Analysis: DMV Docs Show Gonzalez Disclosed Condition and Was Cleared to Drive

On May 8, Armando Gonzalez, 41 years old of Woodland, was sentenced to 18 years to life for his role in a fatal accident after a Yolo County jury found Mr. Gonzalez guilty on April 10, 2015, of second degree murder and gross vehicular manslaughter for the fatal accident that led to the death of an 85-year-old lady. The jury also convicted Mr. Gonzalez of two counts of perjury for lying to the Department of Motor Vehicles.

On February 4, 2014, according to the District Attorney, Mr. Gonzalez left work after having two seizures earlier that morning. Just after 2:00 p.m., Mr. Gonzalez, while having a seizure and speeding 80 miles per hour in a 35 mile per hour zone, drove directly into the vehicle driven by Darlene Morales.

The family of Mr. Gonzalez disputes the DA’s interpretation of the case and argues that Mr. Gonzalez’s private attorney failed to bring forward key facts and raise key legal points in his defense.

Mr. Gonzalez’s wife, Isabel Levario, showed the Vanguard documents submitted to the DMV that show that both the DMV and his doctor knew of his condition and he had medical approval to drive.

Ms. Levario called it “a tragic accident.” But she pointed out, “The DMV kept reinstating his license and his epilepsy had been controlled for more than a year prior to the accident.”

The DA’s case that Mr. Gonzalez knew he was a danger and a risk for driving is mitigated by the fact that the DMV and the doctor cleared him to drive. The perjury convictions stemmed from the belief that Mr. Gonzalez falsified DMV forms, either by withholding or minimizing information about his epilepsy.

Based on what we see, there is no evidence that Mr. Gonzalez did that.

A form signed by Armando Gonzalez on August 11, 2010, showed that he acknowledged suffering “seizure, convulsions, or epilepsy,” acknowledged a major illness or operation in the last five years, and acknowledged taking medications – and he listed his medications and two operations.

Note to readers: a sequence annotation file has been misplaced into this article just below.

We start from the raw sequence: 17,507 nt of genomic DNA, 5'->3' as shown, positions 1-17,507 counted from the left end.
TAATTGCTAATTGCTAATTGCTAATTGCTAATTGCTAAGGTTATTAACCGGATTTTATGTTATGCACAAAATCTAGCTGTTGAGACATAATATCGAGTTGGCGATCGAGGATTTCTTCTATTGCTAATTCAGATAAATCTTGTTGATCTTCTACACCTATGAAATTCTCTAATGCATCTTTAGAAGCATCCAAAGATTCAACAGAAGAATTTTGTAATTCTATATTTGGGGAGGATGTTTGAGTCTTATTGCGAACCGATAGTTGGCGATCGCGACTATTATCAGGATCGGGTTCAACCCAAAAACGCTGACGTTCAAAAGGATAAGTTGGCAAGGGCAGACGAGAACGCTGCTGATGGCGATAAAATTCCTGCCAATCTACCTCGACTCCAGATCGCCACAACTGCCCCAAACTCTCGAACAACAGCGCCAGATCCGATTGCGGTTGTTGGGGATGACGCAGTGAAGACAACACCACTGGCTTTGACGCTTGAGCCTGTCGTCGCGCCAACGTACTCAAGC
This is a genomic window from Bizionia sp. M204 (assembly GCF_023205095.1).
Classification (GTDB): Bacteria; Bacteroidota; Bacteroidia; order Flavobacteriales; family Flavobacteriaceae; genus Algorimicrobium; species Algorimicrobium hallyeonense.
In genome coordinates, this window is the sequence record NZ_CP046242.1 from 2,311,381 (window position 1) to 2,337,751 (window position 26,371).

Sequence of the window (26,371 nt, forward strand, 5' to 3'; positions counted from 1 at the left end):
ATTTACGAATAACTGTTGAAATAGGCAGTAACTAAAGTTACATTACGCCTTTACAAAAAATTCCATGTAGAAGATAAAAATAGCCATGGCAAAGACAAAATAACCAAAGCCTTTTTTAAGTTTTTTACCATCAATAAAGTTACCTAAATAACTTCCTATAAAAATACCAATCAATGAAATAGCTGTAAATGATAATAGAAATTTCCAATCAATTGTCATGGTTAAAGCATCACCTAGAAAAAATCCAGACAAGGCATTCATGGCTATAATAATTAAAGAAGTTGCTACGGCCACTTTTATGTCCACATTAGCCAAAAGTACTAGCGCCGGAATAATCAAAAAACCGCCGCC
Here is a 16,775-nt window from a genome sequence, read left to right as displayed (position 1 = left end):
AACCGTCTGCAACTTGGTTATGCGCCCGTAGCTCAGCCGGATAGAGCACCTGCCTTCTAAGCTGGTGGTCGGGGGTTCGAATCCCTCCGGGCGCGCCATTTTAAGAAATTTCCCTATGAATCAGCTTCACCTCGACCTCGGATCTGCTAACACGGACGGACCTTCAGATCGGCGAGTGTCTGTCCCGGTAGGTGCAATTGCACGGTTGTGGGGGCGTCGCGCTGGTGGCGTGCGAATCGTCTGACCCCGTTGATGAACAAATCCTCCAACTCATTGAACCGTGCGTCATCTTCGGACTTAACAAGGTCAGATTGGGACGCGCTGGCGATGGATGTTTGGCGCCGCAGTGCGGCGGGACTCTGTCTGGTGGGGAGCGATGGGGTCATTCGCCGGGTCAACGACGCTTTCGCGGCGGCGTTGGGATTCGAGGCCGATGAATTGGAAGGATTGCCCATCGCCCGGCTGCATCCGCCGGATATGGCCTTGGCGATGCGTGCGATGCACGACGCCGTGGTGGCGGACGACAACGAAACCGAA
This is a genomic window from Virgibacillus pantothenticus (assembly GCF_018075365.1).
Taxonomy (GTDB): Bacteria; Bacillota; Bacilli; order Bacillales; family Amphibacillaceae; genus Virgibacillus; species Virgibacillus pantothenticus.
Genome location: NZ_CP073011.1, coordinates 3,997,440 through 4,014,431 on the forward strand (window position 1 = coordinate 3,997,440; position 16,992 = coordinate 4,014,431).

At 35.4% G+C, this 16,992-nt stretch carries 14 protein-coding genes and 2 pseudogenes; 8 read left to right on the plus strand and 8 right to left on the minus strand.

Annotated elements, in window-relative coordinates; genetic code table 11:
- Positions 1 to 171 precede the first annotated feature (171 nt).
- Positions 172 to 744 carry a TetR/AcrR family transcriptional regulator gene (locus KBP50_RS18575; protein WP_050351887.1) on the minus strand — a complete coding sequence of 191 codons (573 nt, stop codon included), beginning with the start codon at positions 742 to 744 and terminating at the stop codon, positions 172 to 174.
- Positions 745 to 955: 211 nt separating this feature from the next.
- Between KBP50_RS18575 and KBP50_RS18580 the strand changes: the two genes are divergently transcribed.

He authorized the Institute of Restorative Health to release his medical information.


His doctor filled out the medical evaluation, which indicated that Mr. Gonzalez suffered from epilepsy. It stated Mr. Gonzalez had been his patient for six years, that he had been on controlled medication and the condition had been under control for three months.

It stated Mr. Gonzalez was adhering to his medical regimen. The form asks, “In your opinion, does your patient’s medical condition affect safe driving?” “No,” was the doctor’s answer, as long as he continues taking his medicine. The doctor, when asked if he advised against driving, responded, “Up to now, yes. Not now.” He added, “I feel that he is a low driving risk.”


That form was signed by Dr. Eric Hassid. Ms. Levario complained that the DA in the case “undermined the expertise of my husband’s neurologist. Dr. Eric Hassid testified and later in their closing statement the DA said he knew nothing, even though he has 28 years of experience.”


Certainly, if Dr. Hassid had been Mr. Gonzalez’s doctor for six years and was well aware of his condition, should he bear some responsibility for stating that he felt that the condition would not affect safe driving and that Mr. Gonzalez was a low driving risk?

A year later on August 31, 2011, Mr. Gonzalez completed the same form for the DMV.


Once again, Dr. Hassid, in August 2011, stated that his patient’s condition had been under control for the last seven to eight months. He said his medication had been the same for one to two years, and that he does not see the medication condition as currently affecting safe driving.

Gonzalez-DMV-5 Gonzalez-DMV-6


Ms. Levario told the Vanguard that her husband had been symptom-free for over a year. Despite having clearance to drive, she said that “it wasn’t my husband’s regular practice to drive on a daily basis. He drove that day because I was feeling extra tired since I had only 12 days left till my due date.”

On the day in question, she said that her husband called her to let her know that he was allowed to go home early because of the lack of cars to work on. She said that he sounded fine when he called.

Her husband’s boss testified that Mr. Gonzalez had had a seizure and blacked out. But Ms. Levario said, if her husband had blacked out, why did the employers not call her? She was listed as the emergency contact.